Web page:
The most troubling part in the story for me is that we do not really know why the original idea has not worked. Why did not competition spark innovation and why did not innovation bring about better results? Is it because schools in general do not play a big role in children’s educational achievements? Is it because we do not invest in educational R&D and literally do not have any great innovations to play with? Has schooling reached some natural limits of effectiveness and are no longer improvable?

The 2017 EducationNext poll shows a sharp decline in charter school support among both Democrats and Republicans. I find it highly unlikely, however, that the movement will dwindle and wither away, for the reasons already stated. A responsible policy would be to figure out how to regulate charter schools, to minimize their side-effects, including some limits on proliferation. However, scaling the charters back is not plausible. The original idea included a promise of swift closures of school that did not perform. Well, it is just as difficult to close an underperforming charter, as it is to close a traditional public school. The cultural practices of schooling imply school stability as an essential identity building mechanism. Students who must often change schools are considered to be disadvantaged, because of the relationships they build with teachers are not easily replaceable. Regulating charter schools is not a simple task; partly because they were envisioned as free from most regulations, and partly because they serve a critical social function as any school does.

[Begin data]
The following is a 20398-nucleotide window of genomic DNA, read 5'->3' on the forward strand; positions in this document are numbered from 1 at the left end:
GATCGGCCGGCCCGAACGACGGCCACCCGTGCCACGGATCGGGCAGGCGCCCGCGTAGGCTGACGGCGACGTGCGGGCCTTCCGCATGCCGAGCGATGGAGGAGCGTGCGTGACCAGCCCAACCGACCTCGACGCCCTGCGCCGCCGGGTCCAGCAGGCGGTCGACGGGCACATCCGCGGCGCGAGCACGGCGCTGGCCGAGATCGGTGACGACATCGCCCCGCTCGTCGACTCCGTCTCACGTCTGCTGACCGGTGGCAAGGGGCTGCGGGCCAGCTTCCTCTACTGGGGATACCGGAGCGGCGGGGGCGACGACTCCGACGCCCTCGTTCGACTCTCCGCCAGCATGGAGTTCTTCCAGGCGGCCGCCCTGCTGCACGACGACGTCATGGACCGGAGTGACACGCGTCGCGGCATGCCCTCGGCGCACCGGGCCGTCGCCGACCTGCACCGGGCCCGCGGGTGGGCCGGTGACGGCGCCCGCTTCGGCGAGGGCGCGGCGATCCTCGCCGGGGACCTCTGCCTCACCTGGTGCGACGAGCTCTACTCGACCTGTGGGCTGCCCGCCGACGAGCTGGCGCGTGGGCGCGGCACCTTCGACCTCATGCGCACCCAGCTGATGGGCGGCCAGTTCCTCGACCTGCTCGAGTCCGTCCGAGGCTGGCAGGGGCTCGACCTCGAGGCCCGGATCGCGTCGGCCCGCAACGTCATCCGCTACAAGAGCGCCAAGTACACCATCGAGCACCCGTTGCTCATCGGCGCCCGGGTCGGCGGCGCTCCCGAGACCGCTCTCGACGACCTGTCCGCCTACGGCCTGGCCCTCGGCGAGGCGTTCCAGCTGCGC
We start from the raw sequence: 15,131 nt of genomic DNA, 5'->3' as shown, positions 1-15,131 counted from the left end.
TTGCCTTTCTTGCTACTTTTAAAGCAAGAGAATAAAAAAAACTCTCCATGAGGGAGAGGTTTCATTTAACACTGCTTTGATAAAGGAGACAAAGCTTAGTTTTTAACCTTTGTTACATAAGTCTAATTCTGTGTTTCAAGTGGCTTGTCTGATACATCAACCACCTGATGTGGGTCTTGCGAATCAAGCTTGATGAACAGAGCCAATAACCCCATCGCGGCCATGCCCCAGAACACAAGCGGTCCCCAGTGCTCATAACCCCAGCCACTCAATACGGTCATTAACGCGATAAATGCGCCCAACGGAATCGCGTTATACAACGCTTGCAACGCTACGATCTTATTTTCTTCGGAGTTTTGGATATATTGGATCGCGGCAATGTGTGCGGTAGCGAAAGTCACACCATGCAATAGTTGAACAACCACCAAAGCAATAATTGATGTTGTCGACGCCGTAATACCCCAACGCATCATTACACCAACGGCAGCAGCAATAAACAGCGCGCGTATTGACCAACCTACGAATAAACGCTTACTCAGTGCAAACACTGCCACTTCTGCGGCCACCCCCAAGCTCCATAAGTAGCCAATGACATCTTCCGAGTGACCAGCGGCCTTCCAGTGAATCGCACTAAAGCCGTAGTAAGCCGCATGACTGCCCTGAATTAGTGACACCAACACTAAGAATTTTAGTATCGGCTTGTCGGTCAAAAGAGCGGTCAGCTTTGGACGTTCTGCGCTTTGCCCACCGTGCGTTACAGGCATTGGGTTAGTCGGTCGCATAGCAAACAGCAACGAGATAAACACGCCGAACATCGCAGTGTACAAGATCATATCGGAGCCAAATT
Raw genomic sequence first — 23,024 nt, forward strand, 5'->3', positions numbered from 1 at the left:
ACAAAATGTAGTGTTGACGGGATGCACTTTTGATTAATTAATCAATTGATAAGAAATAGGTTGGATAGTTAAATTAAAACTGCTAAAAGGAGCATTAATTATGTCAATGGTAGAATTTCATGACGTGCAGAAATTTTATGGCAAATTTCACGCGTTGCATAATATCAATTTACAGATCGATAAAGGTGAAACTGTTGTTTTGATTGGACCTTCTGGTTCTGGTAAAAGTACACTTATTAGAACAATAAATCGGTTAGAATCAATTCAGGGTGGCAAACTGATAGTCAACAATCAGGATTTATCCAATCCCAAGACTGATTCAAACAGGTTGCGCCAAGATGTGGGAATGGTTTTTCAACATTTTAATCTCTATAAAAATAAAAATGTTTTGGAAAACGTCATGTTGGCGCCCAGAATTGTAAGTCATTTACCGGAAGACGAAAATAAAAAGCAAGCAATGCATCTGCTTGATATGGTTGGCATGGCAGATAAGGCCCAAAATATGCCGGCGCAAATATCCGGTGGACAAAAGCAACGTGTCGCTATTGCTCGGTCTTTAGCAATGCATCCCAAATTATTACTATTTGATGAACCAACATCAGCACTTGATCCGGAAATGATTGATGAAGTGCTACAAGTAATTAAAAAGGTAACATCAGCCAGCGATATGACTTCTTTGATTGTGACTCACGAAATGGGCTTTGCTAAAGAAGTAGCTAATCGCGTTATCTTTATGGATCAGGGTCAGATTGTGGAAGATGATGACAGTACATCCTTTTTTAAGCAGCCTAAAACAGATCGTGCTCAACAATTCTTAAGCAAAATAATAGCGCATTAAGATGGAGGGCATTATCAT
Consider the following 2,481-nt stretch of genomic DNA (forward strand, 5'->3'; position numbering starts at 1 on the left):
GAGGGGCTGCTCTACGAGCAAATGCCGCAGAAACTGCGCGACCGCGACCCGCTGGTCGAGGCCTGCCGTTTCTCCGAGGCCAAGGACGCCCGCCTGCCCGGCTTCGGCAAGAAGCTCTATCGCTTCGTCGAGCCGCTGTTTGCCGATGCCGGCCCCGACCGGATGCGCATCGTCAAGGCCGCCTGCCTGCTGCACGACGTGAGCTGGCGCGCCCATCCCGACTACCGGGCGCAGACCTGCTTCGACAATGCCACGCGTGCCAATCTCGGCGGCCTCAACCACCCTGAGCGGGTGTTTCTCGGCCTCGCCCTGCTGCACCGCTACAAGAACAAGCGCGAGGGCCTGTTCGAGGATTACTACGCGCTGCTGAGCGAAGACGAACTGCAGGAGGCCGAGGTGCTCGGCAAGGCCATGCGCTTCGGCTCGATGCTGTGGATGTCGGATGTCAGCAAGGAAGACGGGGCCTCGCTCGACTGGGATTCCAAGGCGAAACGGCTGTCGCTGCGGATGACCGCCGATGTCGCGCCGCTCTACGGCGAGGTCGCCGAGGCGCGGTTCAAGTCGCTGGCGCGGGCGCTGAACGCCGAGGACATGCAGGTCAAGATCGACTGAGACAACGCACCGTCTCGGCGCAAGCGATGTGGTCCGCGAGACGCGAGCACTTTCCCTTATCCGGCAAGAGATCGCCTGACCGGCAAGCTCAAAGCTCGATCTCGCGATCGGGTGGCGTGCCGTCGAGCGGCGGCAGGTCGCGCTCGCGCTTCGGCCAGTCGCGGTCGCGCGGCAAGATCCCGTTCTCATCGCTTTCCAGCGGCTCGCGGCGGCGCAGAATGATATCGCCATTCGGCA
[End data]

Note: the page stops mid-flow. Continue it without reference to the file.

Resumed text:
It would be unwise for any politician, to take a radical exclusionary position toward charters, and they rarely do. Depending on a state, there may be many thousands of people, including parents, teachers, board members, and supporters that feel invested in the movement. None of them will accept the statistical findings about the efficacy of charters in general as a reason to retreat and desist. The local argument is never about charter schools as an abstract, but about their own particular school, or a classroom teacher their child likes. Politics is an art of building coalitions; and it cannot be done by becoming more and more radical. Charters support more funding for public education, the values of equity and inclusion, the value of the good teaching preparation.

Now, we are a public university with a strong access and equity mission. Public school districts are our main, critical partners; this may never be in doubt. Building relationships with them is our priority. However, just like politicians, we cannot risk alienating a whole segment of K-12 education by taking a strong anti-charter stance. We would lose more than we gain.

(Some of this text has been published in the Journal of Transformative Leadership and Policy Studies 7/ 1).